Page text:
We are nearing launch of the new VTM website, in which the maps, plots, and photograph portions of the VTM collection are united and powered by HOLOS, open data, and sharing. The journey from paper collection to digital data has been a long one, with several cases of almost accidental and purposeful destruction. As such it is a cautionary tale about the importance of rescued and shared historical data in ecological and geographical analysis.

Friday, June 13, 2014

Five faculty researchers from diverse departments have been selected as the first recipients of support from the new Rose Hills Innovator Program at UC Berkeley. Established this spring, the program assists distinguished early-career faculty in developing innovative research programs in the science, technology, engineering and math (STEM) fields.

Wednesday, April 30, 2014

University of California, Berkeley, geologist William Dietrich pioneered the application of airborne LIDAR – light detection and ranging – to map mountainous terrain, stripping away the vegetation to see the underlying ground surface. But that didn’t take him deep enough.

Friday, April 18, 2014

Wildfires across the western United States have been getting bigger and more frequent over the last 30 years – a trend that could continue as climate change causes temperatures to rise and drought to become more severe in the coming decades, according to new research. 

Thursday, February 27, 2014

The U.S. National Academy of Sciences team, led by UC Berkeley atmospheric scientist Inez Fung, partnered with the U.K. Royal Society, led by University of Cambridge paleoclimatologist Eric Wolff, to release the publication, “Climate Change: Evidence and Causes.”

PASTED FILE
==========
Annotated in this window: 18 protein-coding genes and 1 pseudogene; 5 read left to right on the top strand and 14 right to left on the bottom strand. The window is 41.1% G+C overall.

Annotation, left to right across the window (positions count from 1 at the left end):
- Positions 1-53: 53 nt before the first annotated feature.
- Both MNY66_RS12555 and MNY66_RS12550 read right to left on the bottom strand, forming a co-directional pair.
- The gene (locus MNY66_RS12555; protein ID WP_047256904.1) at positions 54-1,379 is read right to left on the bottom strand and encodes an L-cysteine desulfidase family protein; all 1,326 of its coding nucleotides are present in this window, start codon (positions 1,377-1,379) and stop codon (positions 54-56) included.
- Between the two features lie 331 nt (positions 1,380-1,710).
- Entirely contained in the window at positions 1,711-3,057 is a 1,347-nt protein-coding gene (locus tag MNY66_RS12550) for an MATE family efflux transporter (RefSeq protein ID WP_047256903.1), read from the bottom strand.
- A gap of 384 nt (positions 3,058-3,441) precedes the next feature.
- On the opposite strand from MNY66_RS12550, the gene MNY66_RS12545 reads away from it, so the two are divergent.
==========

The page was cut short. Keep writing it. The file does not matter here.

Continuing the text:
Wednesday, February 19, 2014

Peru’s treasured Manu National Park is the world’s top biodiversity hotspot for reptiles and amphibians, according to a new survey published last week by biologists from the University of California, Berkeley, Southern Illinois University in Carbondale (SIU-Carbondale) and Illinois Wesleyan University.

Tuesday, February 11, 2014

Tipping points are a fact of life. They can be total surprises, such as bombing that final or discovering that inspirational teacher. Or they can be events you anticipate intellectually but still throw you when they actually happen, such as a child’s birth or a loved one’s death. Either way, you cross a threshold into a new normal.

Tuesday, January 21, 2014

As 2013 came to a close, the media dutifully reported that the year had been the driest in California since records began to be kept in the 1840s. UC Berkeley paleoclimatologist B. Lynn Ingram didn’t think the news stories captured the seriousness of the situation.